Politically, Fashionably, and Aerodynamically Incorrect

by Berkeley Breathed

Cover image

Publisher: Little, Brown
Copyright: 1992
ISBN: 0-316-10701-8
Format: Strip collection
Pages: 122

Buy at Powell's Books

I never became enthralled with Bloom County at the time that most of my friends did, not having access to a convenient newspaper, but Berkeley Breathed was interviewed by Salon.com a couple of times and caught my attention. And now that Opus is showing up in Salon on Sunday's, I'm starting to get hooked. This strip collection was available cheap at the local library book sale, so I decided to give it a try.

This is not a Bloom County collection (if it were, I suspect it would be less likely to show up at a library book sale). Rather, it's the first Outland collection, and Outland is sadly not Bloom County. It strikes me as less pointed, more random, and not quite as sharp.

I think Breathed's humor is at its best when it's political. He tends towards sadly ironic or absurd rather than aggressive, and sometimes I wish he'd drive the point home a little more strongly. But that soft amusement is inclusive, making the reader feel like Breathed is laughing with them rather than at them. When Opus fails to buy a firecracker because they're illegal ("He said the government wants to protect us from burning our fingies." "Well! Isn't that special." "I think it's very thoughtful of them."), the cockroach tells him to get something legal that pops, and Opus returns with a gun ("he said this pops"), Breathed is covering similar territory to Michael Moore, but the tone is drastically different. The strip is full of a sort of "hell with it" exasperation at the stupidity of the world, with characters coping by sighing and being even weirder rather than getting angry.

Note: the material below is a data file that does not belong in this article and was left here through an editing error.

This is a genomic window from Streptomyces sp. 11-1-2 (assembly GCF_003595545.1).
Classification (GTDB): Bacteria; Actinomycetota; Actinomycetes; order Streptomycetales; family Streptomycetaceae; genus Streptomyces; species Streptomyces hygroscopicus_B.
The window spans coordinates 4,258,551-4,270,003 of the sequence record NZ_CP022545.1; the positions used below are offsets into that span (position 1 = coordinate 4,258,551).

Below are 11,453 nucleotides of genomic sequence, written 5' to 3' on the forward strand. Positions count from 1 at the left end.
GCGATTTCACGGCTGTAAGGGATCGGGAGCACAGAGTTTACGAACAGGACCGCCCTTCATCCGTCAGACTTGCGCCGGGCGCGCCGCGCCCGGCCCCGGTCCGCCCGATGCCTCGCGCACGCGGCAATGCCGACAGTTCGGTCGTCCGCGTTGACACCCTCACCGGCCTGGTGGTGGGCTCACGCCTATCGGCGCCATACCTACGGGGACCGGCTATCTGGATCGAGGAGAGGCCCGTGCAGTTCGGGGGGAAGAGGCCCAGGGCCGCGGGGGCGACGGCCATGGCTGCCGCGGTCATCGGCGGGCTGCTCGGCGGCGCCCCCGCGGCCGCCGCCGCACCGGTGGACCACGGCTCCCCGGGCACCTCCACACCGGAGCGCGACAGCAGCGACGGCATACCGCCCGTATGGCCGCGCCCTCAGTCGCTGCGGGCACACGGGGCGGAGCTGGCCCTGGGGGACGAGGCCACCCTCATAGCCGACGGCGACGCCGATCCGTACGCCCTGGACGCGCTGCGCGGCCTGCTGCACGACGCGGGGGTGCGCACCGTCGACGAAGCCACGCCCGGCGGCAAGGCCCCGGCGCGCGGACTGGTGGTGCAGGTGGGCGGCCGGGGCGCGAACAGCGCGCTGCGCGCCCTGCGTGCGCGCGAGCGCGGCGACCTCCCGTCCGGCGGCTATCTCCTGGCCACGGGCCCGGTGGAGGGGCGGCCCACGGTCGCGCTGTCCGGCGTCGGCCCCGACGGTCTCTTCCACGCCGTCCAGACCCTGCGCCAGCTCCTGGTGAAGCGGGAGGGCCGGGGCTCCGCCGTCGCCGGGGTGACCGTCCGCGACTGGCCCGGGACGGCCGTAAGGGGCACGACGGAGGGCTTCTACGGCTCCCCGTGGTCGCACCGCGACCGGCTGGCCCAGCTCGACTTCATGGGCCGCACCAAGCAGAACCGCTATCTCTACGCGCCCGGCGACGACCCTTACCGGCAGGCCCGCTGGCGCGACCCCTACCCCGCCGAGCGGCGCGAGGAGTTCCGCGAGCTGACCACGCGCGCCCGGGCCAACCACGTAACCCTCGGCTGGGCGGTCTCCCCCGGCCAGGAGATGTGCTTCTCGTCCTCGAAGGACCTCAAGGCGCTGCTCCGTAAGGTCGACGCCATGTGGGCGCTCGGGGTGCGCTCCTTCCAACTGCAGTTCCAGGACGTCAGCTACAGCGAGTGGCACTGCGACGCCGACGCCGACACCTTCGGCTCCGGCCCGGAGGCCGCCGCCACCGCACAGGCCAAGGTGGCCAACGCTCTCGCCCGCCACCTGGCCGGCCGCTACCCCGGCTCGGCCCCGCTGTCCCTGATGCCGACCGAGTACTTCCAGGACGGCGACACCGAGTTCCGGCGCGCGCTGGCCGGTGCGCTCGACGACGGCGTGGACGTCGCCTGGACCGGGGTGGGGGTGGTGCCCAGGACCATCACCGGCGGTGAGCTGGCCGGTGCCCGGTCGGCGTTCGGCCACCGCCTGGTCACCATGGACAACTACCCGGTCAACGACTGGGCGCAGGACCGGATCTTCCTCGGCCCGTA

Political humor, unfortunately from my perspective, is a fairly small portion of this collection, and I find Outland much less appealing on other topics. Quite a few strips deal with old canards (the mysteriousness of women, overbearing mothers, the relationship between the sexes, or middle-age body self-esteem) and, frankly, don't add much to well-trodden ground. All the strips on women, male bonding, and similar topics mostly provoked eye-rolling and a quick turn of the page. Humor, of course, is notoriously difficult to review and a matter of personal taste; it may be that you'll find Opus bonding with Bill the Cat over a few beers considerably funnier than I did.

The early promise of the strip is a fantasyland for Ronald-Ann, a little girl who's taken through a manhole into Outland in the first strip (which also has one of the better political punch lines). I think I would have liked it better if Breathed had stuck with that theme and played more with Outland as a reflection of Ronald-Ann's subconscious or fantasy life. The premise of an alternate world disappears early, though, and the strips end up with little common background, just convenient settings for the gag of the moment.

This collection is sadly not consistently funny. There are moments of brilliance and a fair number of chuckles, but there are also rather too many pointless and tired cliches. Usually Breathed does manage something worth at least a smile every couple of pages, but the ratio of hits to misses is far lower for me than Penny Arcade or the gold standard of Far Side. From the bits that I've read elsewhere, I think that's partly a flaw of Outland, and going either back towards Bloom County or forward to Opus provides better material.

Rating: 6 out of 10

Reviewed: 2007-10-15

Last modified and spun 2014-12-21